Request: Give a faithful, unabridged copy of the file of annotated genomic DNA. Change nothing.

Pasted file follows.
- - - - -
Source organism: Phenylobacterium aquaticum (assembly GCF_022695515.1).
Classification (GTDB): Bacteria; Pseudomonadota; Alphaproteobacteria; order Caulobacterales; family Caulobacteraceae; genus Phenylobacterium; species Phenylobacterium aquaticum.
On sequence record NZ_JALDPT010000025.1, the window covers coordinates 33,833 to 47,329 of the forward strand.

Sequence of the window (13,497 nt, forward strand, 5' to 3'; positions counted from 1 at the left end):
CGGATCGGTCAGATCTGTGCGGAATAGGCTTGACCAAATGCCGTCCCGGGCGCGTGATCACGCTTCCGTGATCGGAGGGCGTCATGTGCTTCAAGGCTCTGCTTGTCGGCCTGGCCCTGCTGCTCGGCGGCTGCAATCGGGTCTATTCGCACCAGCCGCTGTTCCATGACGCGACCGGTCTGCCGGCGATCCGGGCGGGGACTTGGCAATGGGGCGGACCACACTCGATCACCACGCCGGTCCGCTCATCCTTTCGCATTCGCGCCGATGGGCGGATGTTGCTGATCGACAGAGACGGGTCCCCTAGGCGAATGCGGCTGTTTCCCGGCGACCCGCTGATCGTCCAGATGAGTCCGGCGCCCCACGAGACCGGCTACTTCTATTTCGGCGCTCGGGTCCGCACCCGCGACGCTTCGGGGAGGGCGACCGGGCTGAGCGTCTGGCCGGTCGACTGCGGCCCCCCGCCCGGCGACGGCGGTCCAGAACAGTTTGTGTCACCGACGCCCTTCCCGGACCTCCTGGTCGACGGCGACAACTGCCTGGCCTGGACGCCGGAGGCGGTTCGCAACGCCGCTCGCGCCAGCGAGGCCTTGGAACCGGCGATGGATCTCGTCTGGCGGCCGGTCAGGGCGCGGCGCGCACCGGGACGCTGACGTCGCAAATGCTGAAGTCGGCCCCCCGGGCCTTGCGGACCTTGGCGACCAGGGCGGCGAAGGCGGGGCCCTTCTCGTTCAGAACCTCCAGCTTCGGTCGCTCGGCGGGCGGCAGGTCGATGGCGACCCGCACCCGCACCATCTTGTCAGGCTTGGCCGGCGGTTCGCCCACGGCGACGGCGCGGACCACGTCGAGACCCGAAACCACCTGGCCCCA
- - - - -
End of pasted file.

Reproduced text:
Source organism: Phenylobacterium aquaticum (assembly GCF_022695515.1).
Classification (GTDB): Bacteria; Pseudomonadota; Alphaproteobacteria; order Caulobacterales; family Caulobacteraceae; genus Phenylobacterium; species Phenylobacterium aquaticum.
On sequence record NZ_JALDPT010000025.1, the window covers coordinates 33,833 to 47,329 of the forward strand.

Sequence of the window (13,497 nt, forward strand, 5' to 3'; positions counted from 1 at the left end):
CGGATCGGTCAGATCTGTGCGGAATAGGCTTGACCAAATGCCGTCCCGGGCGCGTGATCACGCTTCCGTGATCGGAGGGCGTCATGTGCTTCAAGGCTCTGCTTGTCGGCCTGGCCCTGCTGCTCGGCGGCTGCAATCGGGTCTATTCGCACCAGCCGCTGTTCCATGACGCGACCGGTCTGCCGGCGATCCGGGCGGGGACTTGGCAATGGGGCGGACCACACTCGATCACCACGCCGGTCCGCTCATCCTTTCGCATTCGCGCCGATGGGCGGATGTTGCTGATCGACAGAGACGGGTCCCCTAGGCGAATGCGGCTGTTTCCCGGCGACCCGCTGATCGTCCAGATGAGTCCGGCGCCCCACGAGACCGGCTACTTCTATTTCGGCGCTCGGGTCCGCACCCGCGACGCTTCGGGGAGGGCGACCGGGCTGAGCGTCTGGCCGGTCGACTGCGGCCCCCCGCCCGGCGACGGCGGTCCAGAACAGTTTGTGTCACCGACGCCCTTCCCGGACCTCCTGGTCGACGGCGACAACTGCCTGGCCTGGACGCCGGAGGCGGTTCGCAACGCCGCTCGCGCCAGCGAGGCCTTGGAACCGGCGATGGATCTCGTCTGGCGGCCGGTCAGGGCGCGGCGCGCACCGGGACGCTGACGTCGCAAATGCTGAAGTCGGCCCCCCGGGCCTTGCGGACCTTGGCGACCAGGGCGGCGAAGGCGGGGCCCTTCTCGTTCAGAACCTCCAGCTTCGGTCGCTCGGCGGGCGGCAGGTCGATGGCGACCCGCACCCGCACCATCTTGTCAGGCTTGGCCGGCGGTTCGCCCACGGCGACGGCGCGGACCACGTCGAGACCCGAAACCACCTGGCCCCA